A recent case highlights the importance of clear drafting when specifying the term of a lease and reminds us how easily things could go wrong if we are not precise.
Calmac Developments Limited v Wendy Murdoch
In this case the lease had come to the end of its term. Although the landlord had served the necessary notices the tenant refused to leave and the landlord raised court proceedings to recover possession. The outcome of the case depended on whether the lease was what is called a "short assured tenancy". If it was, the landlord would be entitled to recover possession however if it was not then the action would be dismissed.
For a tenancy to qualify as a short assured tenancy it must be "for a term not less than six months".
In this case the lease stated:
"the date of entry will be 29 April 2011. The Let will run from that date until 28 October 2011…."
How do we calculate the term of a lease?
Are the first and last dates included? The Housing (Scotland) Act 1988, which governs short assured tenancies, gives no guidance on how to compute the term of a lease. One therefore has to look to the general principles of civilis computatio
"i.e. that fractions of days are not to be reckoned, but computation is to the midnight following or preceding the last day of the specified term" (Bell Principles, 10th edn, 1899, s.46).
Accordingly, under these principles, when calculating a period of time, the day on which the period begins is excluded and the day on which it ends is included.
In this case, using the general principles, 29 April, the first date, would be excluded and 28 October, the last date would be included. The lease would be one day short of a period of six months and the landlord would be unsuccessful.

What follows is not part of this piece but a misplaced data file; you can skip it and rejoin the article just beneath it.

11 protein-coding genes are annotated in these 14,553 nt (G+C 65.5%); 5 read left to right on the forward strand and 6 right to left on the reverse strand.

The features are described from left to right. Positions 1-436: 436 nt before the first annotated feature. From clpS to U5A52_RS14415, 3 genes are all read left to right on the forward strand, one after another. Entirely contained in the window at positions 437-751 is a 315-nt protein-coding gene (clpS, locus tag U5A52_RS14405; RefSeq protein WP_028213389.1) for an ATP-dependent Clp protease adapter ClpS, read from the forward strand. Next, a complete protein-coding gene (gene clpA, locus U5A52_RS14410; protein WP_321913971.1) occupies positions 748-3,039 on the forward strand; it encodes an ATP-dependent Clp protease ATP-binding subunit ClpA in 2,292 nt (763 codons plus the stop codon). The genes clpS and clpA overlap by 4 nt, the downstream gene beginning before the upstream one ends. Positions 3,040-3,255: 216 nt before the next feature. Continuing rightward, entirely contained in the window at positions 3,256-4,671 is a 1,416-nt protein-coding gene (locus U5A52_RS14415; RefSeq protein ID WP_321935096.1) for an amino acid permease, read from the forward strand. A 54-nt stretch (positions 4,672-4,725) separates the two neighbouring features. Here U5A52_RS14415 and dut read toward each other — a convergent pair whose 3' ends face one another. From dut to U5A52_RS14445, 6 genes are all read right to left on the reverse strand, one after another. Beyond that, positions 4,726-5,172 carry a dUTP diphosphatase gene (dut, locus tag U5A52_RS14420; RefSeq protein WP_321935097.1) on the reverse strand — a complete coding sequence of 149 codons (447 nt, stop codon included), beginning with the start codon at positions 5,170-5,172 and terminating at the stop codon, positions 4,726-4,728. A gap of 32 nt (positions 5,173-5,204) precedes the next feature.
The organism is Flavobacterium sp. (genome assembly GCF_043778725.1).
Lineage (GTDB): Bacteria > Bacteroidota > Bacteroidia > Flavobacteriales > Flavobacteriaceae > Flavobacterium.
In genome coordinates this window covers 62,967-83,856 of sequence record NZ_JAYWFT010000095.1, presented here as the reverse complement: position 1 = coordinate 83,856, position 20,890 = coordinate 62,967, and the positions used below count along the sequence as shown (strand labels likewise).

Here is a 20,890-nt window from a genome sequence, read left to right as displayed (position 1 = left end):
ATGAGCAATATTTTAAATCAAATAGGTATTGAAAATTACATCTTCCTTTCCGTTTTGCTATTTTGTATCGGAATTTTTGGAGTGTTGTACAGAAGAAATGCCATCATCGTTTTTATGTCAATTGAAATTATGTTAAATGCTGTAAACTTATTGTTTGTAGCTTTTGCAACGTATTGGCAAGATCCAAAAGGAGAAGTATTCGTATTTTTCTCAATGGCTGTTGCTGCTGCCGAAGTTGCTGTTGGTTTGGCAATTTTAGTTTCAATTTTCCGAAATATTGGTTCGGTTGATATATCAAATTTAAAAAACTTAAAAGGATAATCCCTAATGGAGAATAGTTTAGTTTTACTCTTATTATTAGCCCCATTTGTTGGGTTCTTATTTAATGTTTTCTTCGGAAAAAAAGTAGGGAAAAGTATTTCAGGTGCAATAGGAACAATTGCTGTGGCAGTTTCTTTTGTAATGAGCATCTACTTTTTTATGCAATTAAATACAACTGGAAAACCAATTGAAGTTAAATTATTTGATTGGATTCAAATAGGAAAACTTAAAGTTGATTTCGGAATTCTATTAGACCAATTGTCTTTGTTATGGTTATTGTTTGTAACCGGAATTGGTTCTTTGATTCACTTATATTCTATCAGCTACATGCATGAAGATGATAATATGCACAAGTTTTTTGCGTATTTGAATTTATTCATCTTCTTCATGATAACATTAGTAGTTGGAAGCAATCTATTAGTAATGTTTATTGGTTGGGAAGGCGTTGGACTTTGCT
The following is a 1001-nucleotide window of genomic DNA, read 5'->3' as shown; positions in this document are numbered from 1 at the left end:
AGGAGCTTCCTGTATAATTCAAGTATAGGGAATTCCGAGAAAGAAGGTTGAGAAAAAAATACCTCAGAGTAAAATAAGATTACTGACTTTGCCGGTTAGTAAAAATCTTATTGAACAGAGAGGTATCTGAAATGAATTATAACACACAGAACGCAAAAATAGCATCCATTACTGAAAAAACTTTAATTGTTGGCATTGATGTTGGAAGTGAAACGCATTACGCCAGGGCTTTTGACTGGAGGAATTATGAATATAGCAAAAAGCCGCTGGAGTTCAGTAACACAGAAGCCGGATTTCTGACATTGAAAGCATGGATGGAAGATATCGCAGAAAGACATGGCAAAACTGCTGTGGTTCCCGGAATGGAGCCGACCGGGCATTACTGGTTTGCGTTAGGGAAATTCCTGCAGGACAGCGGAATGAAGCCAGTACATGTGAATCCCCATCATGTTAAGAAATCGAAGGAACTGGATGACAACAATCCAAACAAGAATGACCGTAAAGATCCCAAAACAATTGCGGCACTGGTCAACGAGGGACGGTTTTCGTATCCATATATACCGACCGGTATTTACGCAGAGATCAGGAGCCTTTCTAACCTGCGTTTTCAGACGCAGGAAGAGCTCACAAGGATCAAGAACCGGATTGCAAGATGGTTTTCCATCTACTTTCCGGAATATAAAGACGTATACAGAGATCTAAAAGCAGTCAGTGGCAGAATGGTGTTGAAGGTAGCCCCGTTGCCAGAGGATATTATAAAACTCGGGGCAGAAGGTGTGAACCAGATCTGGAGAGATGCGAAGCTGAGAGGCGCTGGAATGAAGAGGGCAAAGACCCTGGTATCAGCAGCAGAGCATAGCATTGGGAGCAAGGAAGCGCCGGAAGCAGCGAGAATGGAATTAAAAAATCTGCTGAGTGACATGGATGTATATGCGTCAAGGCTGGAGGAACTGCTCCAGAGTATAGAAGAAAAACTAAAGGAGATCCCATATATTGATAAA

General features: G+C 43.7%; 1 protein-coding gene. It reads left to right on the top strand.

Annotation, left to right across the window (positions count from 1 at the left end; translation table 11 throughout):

Are there any exceptions to the general rule?
Although the starting point is that the term is computed civilis computatio
, there can be exceptions if the contract allows. In this case the lease referred to the "date of entry"
being 29 April. This implied that the first day, contrary to the general rule, was to be included in the term of the lease.
In a lease using the specific words "date of entry" implies that the tenant contemplates taking entry on that date and this accordingly creates an exception to the general rule.
Accordingly the lease commenced at midnight on the 28 of April and the term was exactly six months.
Interestingly, if the lease had merely stated it ran "from" 29 April the Sheriff would have held the normal civilis computatio
rule to have applied so as to exclude that date from the term.
This case illustrates the importance of clarity in drafting when stating when a lease begins and when it ends. Precision is essential in all documents where a period of time is being specified. To avoid arguments and disputes it is good practice to put the matter beyond doubt: "The period of the lease will be from (and including)
the Date of Entry until (and including)
the Date of Expiry"